- 1 Unreported Offshore Accounts
- 2 Offshore Bank Accounts
- 3 Foreign Investment Accounts
- 4 Foreign Stock Certificates
- 5 Foreign Pension Plans
- 6 Foreign Mutual Funds
- 7 What are Your Offshore Disclosure Options?
- 8 Current Year vs Prior Year Non-Compliance
- 9 Avoid False Offshore Disclosure Submissions (Willful vs Non-Willful)
- 10 Golding & Golding: About Our International Tax Law Firm
Unreported Offshore Accounts
Updated from 2019 original article:
U.S. persons with unreported foreign accounts have several IRS offshore international reporting requirements. The IRS requires certain U.S. bank account holders to comply with annual offshore reporting requirements for foreign bank accounts, assets & investments. The overseas account information is reported annually on various international reporting forms, such as FBAR (FinCEN Form 114) and FATCA (Foreign Account Tax Compliance Act). The Internal Revenue Service has significantly increased the enforcement of offshore reporting. The failure to timely and accurately report foreign bank accounts may result in fines and penalties, but the IRS has developed various offshore voluntary disclosure (amnesty) Programs to reduce and/or eliminate penalties. Our team has successfully represented thousands of taxpayers in willful and non-willful offshore disclosures. Let’s review the basics of account reporting, followed by the different options available for disclosure so you can access your offshore accounts:
Offshore Bank Accounts
Bob is a US person who has foreign bank accounts in several foreign countries, with the total value of the foreign bank accounts at around $300,000. Several of the accounts have less than $10,000 and are dormant and/or inactive. In this type of situation, since the total value of foreign accounts exceeds $10,000 for the year, all the accounts are reportable on the FBAR — even if they are below $10,000 and even if they are dormant.
Foreign Investment Accounts
Linda is a permanent resident who previously lived in a foreign country and still maintains many of her overseas accounts. The accounts are not bank accounts but rather investment accounts similar to a Vanguard or E*TRADE account in the United States. The assets are not taxable in the foreign country, and the accounts are comprised primarily of stock and mutual funds. In this type of situation, Linda must report the foreign investment accounts on her annual FBAR. Since the stock and mutual funds are in accounts, she does not typically have to parse out each stock/fund but instead, she can gross up the value of the accounts for FBAR purposes. She may have a separate requirement for reporting the individual foreign funds as well.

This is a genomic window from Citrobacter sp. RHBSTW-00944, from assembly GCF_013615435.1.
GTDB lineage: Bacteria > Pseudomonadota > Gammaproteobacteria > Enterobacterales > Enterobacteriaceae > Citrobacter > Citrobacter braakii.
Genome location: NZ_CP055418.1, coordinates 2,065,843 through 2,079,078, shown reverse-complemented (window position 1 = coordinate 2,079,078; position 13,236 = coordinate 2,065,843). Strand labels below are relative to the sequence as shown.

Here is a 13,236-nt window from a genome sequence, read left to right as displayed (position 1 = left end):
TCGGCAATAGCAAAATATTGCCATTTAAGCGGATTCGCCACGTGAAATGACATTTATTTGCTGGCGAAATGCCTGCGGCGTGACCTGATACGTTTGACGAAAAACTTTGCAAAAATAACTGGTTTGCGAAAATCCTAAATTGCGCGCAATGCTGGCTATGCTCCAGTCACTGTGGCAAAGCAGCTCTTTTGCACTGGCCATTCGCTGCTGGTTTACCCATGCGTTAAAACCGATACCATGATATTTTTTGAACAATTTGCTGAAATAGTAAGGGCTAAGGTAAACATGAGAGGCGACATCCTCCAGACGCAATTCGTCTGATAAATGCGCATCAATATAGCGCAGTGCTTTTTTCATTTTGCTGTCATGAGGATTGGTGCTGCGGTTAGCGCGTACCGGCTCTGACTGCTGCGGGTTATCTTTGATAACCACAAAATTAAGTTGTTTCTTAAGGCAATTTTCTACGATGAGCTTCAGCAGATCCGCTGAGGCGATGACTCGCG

Foreign Stock Certificates
Louise has ownership of various foreign stock certificates. The stock certificates are not located in foreign accounts. Instead, she inherited them several years ago and in total, she has ownership of nine different stocks worth $2 million. Louise does not have to report the foreign stock certificates on the FBAR, because she owns the stock certificates individually and they are not located in a foreign account. Louise would still have to report the certificates for FATCA on Form 8938.
Foreign Pension Plans
Tina is a US citizen who worked in various countries in her lifetime. She has retirement plans in the United Kingdom (SIPP), Singapore (CPF), and Australia (Superannuation). Since the foreign pension plans are considered accounts, they are included in the annual FBAR. This is distinct from the rule that if a person has an IRA or 401(k) in the United States that holds foreign accounts in it, those foreign accounts are generally not parsed out and reported on the FBAR. But, foreign pension plans are generally included on the annual FBAR. The US Tax treatment of these accounts will vary.
Foreign Mutual Funds
Gene is an astute investor. When the market was down, he acquired various foreign ETFs and foreign mutual funds in different countries and those funds have increased in value significantly. Gene holds the funds in a single investment account. For FBAR purposes, Gene will report the account with the total different funds. But, since the total value of the funds exceeds $25,000 (Gene is still single), he will most likely have to parse out the different funds on individual form 8621s when filing his tax returns. Remember, the FBAR is a separate form from your tax return. And, since some of these funds issued large dividends for the first time this year (and he was not properly advised to make an MTM or QEF election in prior years), he may have a very complicated tax return in the coming year.
What are Your Offshore Disclosure Options?
Offshore compliance programs vary based on the facts and circumstances of the Taxpayer — and not all Taxpayers will qualify for every program. Let’s review the basics of the different delinquent FBAR late-filing submission procedures:
Delinquent FBAR Submission Procedures (DFSP)